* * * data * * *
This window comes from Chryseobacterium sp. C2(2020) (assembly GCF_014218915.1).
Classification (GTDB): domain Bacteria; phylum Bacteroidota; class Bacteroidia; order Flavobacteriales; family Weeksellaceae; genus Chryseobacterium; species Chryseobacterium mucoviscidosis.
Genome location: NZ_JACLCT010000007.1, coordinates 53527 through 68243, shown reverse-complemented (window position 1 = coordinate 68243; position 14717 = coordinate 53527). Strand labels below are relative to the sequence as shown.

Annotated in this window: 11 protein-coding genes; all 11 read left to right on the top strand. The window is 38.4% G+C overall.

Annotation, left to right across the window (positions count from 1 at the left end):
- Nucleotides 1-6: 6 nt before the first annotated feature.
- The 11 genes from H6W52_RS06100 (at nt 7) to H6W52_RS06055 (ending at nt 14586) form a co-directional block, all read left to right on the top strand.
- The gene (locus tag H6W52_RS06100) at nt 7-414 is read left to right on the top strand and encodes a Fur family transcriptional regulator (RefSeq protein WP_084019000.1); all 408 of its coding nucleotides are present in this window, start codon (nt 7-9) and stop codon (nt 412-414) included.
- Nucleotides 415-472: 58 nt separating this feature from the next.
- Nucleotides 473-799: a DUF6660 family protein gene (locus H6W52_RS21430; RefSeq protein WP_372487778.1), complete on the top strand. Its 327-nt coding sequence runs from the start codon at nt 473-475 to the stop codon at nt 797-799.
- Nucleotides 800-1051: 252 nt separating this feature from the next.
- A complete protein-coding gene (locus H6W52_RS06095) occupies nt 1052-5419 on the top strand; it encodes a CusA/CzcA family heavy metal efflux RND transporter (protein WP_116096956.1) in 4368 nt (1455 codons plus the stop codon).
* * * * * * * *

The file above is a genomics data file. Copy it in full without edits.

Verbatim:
This window comes from Chryseobacterium sp. C2(2020) (assembly GCF_014218915.1).
Classification (GTDB): domain Bacteria; phylum Bacteroidota; class Bacteroidia; order Flavobacteriales; family Weeksellaceae; genus Chryseobacterium; species Chryseobacterium mucoviscidosis.
Genome location: NZ_JACLCT010000007.1, coordinates 53527 through 68243, shown reverse-complemented (window position 1 = coordinate 68243; position 14717 = coordinate 53527). Strand labels below are relative to the sequence as shown.

Annotated in this window: 11 protein-coding genes; all 11 read left to right on the top strand. The window is 38.4% G+C overall.

Annotation, left to right across the window (positions count from 1 at the left end):
- Nucleotides 1-6: 6 nt before the first annotated feature.
- The 11 genes from H6W52_RS06100 (at nt 7) to H6W52_RS06055 (ending at nt 14586) form a co-directional block, all read left to right on the top strand.
- The gene (locus tag H6W52_RS06100) at nt 7-414 is read left to right on the top strand and encodes a Fur family transcriptional regulator (RefSeq protein WP_084019000.1); all 408 of its coding nucleotides are present in this window, start codon (nt 7-9) and stop codon (nt 412-414) included.
- Nucleotides 415-472: 58 nt separating this feature from the next.
- Nucleotides 473-799: a DUF6660 family protein gene (locus H6W52_RS21430; RefSeq protein WP_372487778.1), complete on the top strand. Its 327-nt coding sequence runs from the start codon at nt 473-475 to the stop codon at nt 797-799.
- Nucleotides 800-1051: 252 nt separating this feature from the next.
- A complete protein-coding gene (locus H6W52_RS06095) occupies nt 1052-5419 on the top strand; it encodes a CusA/CzcA family heavy metal efflux RND transporter (protein WP_116096956.1) in 4368 nt (1455 codons plus the stop codon).